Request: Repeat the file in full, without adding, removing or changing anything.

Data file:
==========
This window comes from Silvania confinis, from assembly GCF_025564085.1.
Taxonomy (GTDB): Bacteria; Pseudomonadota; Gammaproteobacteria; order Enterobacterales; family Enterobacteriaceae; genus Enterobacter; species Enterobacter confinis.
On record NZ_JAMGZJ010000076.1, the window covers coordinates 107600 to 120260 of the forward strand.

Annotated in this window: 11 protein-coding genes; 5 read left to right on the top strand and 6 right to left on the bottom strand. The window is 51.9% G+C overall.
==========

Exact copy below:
This window comes from Silvania confinis, from assembly GCF_025564085.1.
Taxonomy (GTDB): Bacteria; Pseudomonadota; Gammaproteobacteria; order Enterobacterales; family Enterobacteriaceae; genus Enterobacter; species Enterobacter confinis.
On record NZ_JAMGZJ010000076.1, the window covers coordinates 107600 to 120260 of the forward strand.

Annotated in this window: 11 protein-coding genes; 5 read left to right on the top strand and 6 right to left on the bottom strand. The window is 51.9% G+C overall.